5. Who would you like to receive a letter or video from you once you’re gone?
  6. What charities and causes do you want supported in your honour?

Care:

This section is all about how your family should care for you if you are to become ill or injured. These details are so helpful to medical professionals and family members.

  1. What would be the ideal environment in which you’d like to be cared for?
  2. Would you want to continue treatment even if you became terminally ill or permanently unconscious?
  3. If you are no longer breathing or your heart stops, would you want to be resuscitated?
  4. Who will be the person with the authority to make healthcare decisions on your behalf, if you’re unable to?
  5. Who would you choose to be your guardian and manage your finances in the event you were unable to due to illness or injury?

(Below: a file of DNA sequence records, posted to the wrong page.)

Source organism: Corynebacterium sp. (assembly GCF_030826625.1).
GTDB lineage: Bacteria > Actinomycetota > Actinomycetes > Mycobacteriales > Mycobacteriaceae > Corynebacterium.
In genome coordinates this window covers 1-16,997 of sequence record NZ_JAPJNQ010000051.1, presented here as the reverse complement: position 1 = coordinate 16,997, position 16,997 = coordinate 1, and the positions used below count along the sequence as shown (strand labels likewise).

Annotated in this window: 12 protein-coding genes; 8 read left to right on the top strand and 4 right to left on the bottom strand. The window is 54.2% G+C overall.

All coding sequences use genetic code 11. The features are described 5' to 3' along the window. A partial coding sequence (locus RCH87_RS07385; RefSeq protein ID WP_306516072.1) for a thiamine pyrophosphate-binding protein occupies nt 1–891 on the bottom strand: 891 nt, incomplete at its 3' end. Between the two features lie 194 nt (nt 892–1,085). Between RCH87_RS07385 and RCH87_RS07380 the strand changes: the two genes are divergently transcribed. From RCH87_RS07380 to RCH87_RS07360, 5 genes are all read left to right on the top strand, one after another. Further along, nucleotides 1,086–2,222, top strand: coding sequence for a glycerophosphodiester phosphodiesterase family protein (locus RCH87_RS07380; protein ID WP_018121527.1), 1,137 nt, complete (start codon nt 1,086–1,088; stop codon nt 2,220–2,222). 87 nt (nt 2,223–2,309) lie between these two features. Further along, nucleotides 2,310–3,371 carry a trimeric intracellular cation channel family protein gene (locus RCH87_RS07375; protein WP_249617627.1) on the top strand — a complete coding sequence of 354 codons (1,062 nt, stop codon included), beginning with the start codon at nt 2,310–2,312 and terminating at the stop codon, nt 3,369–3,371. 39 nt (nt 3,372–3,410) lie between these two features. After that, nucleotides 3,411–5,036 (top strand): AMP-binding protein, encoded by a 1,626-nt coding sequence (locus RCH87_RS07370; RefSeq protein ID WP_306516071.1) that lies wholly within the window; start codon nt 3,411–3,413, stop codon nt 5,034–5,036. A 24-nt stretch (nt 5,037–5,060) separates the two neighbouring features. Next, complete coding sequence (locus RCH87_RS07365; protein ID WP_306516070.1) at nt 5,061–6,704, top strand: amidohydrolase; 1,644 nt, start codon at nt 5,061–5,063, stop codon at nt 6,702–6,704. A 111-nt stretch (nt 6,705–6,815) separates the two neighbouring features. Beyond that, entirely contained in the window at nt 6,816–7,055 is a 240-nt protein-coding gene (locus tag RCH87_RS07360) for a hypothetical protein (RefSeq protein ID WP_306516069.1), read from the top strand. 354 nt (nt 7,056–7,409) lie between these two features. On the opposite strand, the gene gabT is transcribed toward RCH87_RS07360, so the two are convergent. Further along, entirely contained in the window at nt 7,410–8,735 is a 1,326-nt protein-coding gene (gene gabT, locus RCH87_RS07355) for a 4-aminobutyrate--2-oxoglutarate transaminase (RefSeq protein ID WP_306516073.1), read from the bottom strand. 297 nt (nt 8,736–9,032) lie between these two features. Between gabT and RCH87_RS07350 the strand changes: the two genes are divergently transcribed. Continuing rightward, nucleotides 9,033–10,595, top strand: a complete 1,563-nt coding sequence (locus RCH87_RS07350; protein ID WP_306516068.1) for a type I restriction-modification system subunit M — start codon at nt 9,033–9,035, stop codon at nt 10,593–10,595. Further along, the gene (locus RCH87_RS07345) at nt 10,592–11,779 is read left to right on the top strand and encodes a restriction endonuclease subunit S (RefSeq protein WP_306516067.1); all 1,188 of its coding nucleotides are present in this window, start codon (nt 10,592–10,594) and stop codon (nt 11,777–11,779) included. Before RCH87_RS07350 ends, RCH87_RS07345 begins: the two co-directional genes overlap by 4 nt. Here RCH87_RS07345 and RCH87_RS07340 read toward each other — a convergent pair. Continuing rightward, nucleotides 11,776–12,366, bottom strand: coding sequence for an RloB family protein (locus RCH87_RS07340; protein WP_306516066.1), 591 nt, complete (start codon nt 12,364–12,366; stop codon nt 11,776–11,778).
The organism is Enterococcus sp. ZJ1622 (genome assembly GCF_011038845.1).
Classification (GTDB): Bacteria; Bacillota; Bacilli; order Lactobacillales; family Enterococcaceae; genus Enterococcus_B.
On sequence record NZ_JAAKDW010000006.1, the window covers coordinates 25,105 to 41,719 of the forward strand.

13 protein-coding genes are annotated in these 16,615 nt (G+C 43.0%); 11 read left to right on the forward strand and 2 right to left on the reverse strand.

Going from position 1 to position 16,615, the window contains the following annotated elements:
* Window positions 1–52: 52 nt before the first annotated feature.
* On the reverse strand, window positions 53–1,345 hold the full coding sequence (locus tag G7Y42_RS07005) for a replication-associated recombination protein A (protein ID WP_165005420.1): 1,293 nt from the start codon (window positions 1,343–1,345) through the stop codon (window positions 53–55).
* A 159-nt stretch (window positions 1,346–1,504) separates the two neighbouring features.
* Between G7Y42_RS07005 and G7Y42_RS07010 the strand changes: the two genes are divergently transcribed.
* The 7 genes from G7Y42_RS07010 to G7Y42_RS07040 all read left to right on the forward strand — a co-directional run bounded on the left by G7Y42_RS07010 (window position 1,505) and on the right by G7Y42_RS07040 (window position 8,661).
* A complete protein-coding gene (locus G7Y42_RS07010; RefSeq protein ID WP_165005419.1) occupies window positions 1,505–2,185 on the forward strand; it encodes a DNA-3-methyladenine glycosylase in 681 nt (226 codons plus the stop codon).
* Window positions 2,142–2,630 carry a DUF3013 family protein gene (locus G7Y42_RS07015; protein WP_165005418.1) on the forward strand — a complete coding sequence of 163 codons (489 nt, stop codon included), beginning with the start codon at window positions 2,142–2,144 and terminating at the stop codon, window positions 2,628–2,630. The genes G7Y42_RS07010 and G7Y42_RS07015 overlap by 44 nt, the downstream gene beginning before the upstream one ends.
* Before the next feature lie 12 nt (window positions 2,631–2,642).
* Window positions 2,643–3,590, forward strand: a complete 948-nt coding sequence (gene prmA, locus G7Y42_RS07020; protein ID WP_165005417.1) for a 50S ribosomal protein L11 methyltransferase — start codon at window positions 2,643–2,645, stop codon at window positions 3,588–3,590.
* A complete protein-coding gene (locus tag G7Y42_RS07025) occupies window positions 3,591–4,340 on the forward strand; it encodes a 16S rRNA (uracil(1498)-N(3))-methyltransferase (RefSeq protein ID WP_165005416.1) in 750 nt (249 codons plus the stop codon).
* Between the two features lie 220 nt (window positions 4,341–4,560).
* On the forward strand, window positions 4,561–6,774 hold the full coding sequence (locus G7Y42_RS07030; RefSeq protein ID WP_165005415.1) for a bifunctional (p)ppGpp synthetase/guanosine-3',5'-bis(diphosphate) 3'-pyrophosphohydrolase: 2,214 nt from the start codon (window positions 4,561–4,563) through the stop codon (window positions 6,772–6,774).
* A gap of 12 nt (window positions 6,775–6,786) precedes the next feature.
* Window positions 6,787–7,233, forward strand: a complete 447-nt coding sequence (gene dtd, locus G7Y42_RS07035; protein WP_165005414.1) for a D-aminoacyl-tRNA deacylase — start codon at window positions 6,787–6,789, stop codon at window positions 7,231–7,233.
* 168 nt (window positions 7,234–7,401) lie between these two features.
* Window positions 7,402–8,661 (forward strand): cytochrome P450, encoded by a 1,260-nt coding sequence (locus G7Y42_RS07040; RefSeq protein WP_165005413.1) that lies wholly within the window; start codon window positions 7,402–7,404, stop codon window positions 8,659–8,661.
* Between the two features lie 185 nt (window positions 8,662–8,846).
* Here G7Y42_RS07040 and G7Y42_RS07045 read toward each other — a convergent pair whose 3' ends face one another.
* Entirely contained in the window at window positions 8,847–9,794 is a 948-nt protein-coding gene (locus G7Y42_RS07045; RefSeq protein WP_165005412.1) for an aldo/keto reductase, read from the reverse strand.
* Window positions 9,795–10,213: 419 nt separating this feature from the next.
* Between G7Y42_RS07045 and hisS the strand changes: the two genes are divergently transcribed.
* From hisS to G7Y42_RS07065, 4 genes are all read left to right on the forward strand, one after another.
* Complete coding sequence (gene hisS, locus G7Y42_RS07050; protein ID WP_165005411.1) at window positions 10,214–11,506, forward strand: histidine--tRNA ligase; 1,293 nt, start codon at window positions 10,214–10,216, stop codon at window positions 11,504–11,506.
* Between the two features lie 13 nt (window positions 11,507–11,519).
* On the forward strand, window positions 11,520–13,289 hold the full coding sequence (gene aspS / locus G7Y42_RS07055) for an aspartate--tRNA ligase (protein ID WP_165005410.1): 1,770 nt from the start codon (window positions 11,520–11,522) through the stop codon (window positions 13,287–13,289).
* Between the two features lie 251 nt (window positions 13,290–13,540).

6. Have you formalized these decisions in power of attorney documents? If so, do your attorneys know where to find them? If no, do you have a plan in place to get POAs? What are the blockers to getting this done?

Whether reflecting on these questions for yourself, or asking them of older loved ones, take time to put wishes in order.  When you do, you (and your family) will have peace of mind and be empowered with the information and decisions to honor each other’s legacy.

Cathy Bollinger
Cathy Bollinger
Managing Director of Embracing Aging, York County Community Foundation

York County Community Foundation’s Embracing Aging improves how people experience aging by making people aware of ageism and its impact and helping organizations be more age friendly. Contact Cathy Bollinger, at cbollinger@yccf.org or 717-848-3733 to learn more about our free resources to disrupt ageism and to join our movement to usher in a new age in York County.